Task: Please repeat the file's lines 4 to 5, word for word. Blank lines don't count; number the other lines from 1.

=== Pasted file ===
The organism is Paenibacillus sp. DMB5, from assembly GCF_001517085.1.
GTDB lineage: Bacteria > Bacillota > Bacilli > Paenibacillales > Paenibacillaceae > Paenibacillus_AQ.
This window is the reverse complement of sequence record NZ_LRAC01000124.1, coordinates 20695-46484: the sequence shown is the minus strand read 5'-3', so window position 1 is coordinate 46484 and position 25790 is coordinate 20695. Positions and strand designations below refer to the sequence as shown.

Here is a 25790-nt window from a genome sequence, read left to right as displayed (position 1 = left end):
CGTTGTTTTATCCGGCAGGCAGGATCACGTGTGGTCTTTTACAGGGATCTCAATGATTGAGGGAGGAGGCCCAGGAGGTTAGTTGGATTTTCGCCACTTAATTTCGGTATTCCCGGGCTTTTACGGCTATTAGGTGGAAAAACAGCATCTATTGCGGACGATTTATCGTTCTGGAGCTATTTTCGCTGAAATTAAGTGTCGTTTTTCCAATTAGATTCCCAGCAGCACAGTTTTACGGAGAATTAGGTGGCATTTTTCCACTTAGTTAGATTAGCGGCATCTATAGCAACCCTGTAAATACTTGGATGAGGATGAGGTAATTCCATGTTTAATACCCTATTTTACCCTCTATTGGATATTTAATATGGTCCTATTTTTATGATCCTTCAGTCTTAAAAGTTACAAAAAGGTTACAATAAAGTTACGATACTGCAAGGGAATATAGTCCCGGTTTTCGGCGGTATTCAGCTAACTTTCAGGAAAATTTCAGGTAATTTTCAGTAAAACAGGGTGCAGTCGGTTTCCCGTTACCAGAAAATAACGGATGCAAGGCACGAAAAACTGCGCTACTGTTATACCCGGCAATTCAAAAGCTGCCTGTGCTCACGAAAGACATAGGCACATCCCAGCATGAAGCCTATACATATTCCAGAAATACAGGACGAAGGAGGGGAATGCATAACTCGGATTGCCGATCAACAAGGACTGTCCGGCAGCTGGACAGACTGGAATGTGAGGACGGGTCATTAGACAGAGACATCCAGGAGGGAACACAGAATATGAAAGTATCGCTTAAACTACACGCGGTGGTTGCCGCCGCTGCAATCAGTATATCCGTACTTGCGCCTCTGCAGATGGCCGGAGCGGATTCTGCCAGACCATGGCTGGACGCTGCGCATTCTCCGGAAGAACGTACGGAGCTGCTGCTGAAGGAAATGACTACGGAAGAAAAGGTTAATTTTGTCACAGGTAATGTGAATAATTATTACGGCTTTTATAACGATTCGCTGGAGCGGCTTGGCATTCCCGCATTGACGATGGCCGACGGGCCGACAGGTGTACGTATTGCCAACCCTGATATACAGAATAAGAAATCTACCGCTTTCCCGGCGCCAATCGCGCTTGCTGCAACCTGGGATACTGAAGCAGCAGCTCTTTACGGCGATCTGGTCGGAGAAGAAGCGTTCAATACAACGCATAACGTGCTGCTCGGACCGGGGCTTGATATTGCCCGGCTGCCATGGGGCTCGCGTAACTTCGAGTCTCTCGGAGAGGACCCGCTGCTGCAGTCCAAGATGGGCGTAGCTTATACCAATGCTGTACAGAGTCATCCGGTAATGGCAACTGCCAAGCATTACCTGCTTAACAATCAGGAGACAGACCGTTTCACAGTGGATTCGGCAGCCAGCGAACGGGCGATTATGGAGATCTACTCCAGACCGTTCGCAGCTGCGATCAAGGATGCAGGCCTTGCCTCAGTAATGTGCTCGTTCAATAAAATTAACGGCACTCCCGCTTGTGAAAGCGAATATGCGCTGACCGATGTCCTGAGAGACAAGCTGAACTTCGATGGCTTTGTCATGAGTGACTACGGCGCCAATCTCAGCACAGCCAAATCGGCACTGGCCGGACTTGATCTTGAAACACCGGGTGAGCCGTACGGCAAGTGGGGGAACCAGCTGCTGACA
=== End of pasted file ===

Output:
Here is a 25790-nt window from a genome sequence, read left to right as displayed (position 1 = left end):
CGTTGTTTTATCCGGCAGGCAGGATCACGTGTGGTCTTTTACAGGGATCTCAATGATTGAGGGAGGAGGCCCAGGAGGTTAGTTGGATTTTCGCCACTTAATTTCGGTATTCCCGGGCTTTTACGGCTATTAGGTGGAAAAACAGCATCTATTGCGGACGATTTATCGTTCTGGAGCTATTTTCGCTGAAATTAAGTGTCGTTTTTCCAATTAGATTCCCAGCAGCACAGTTTTACGGAGAATTAGGTGGCATTTTTCCACTTAGTTAGATTAGCGGCATCTATAGCAACCCTGTAAATACTTGGATGAGGATGAGGTAATTCCATGTTTAATACCCTATTTTACCCTCTATTGGATATTTAATATGGTCCTATTTTTATGATCCTTCAGTCTTAAAAGTTACAAAAAGGTTACAATAAAGTTACGATACTGCAAGGGAATATAGTCCCGGTTTTCGGCGGTATTCAGCTAACTTTCAGGAAAATTTCAGGTAATTTTCAGTAAAACAGGGTGCAGTCGGTTTCCCGTTACCAGAAAATAACGGATGCAAGGCACGAAAAACTGCGCTACTGTTATACCCGGCAATTCAAAAGCTGCCTGTGCTCACGAAAGACATAGGCACATCCCAGCATGAAGCCTATACATATTCCAGAAATACAGGACGAAGGAGGGGAATGCATAACTCGGATTGCCGATCAACAAGGACTGTCCGGCAGCTGGACAGACTGGAATGTGAGGACGGGTCATTAGACAGAGACATCCAGGAGGGAACACAGAATATGAAAGTATCGCTTAAACTACACGCGGTGGTTGCCGCCGCTGCAATCAGTATATCCGTACTTGCGCCTCTGCAGATGGCCGGAGCGGATTCTGCCAGACCATGGCTGGACGCTGCGCATTCTCCGGAAGAACGTACGGAGCTGCTGCTGAAGGAAATGACTACGGAAGAAAAGGTTAATTTTGTCACAGGTAATGTGAATAATTATTACGGCTTTTATAACGATTCGCTGGAGCGGCTTGGCATTCCCGCATTGACGATGGCCGACGGGCCGACAGGTGTACGTATTGCCAACCCTGATATACAGAATAAGAAATCTACCGCTTTCCCGGCGCCAATCGCGCTTGCTGCAACCTGGGATACTGAAGCAGCAGCTCTTTACGGCGATCTGGTCGGAGAAGAAGCGTTCAATACAACGCATAACGTGCTGCTCGGACCGGGGCTTGATATTGCCCGGCTGCCATGGGGCTCGCGTAACTTCGAGTCTCTCGGAGAGGACCCGCTGCTGCAGTCCAAGATGGGCGTAGCTTATACCAATGCTGTACAGAGTCATCCGGTAATGGCAACTGCCAAGCATTACCTGCTTAACAATCAGGAGACAGACCGTTTCACAGTGGATTCGGCAGCCAGCGAACGGGCGATTATGGAGATCTACTCCAGACCGTTCGCAGCTGCGATCAAGGATGCAGGCCTTGCCTCAGTAATGTGCTCGTTCAATAAAATTAACGGCACTCCCGCTTGTGAAAGCGAATATGCGCTGACCGATGTCCTGAGAGACAAGCTGAACTTCGATGGCTTTGTCATGAGTGACTACGGCGCCAATCTCAGCACAGCCAAATCGGCACTGGCCGGACTTGATCTTGAAACACCGGGTGAGCCGTACGGCAAGTGGGGGAACCAGCTGCTGACA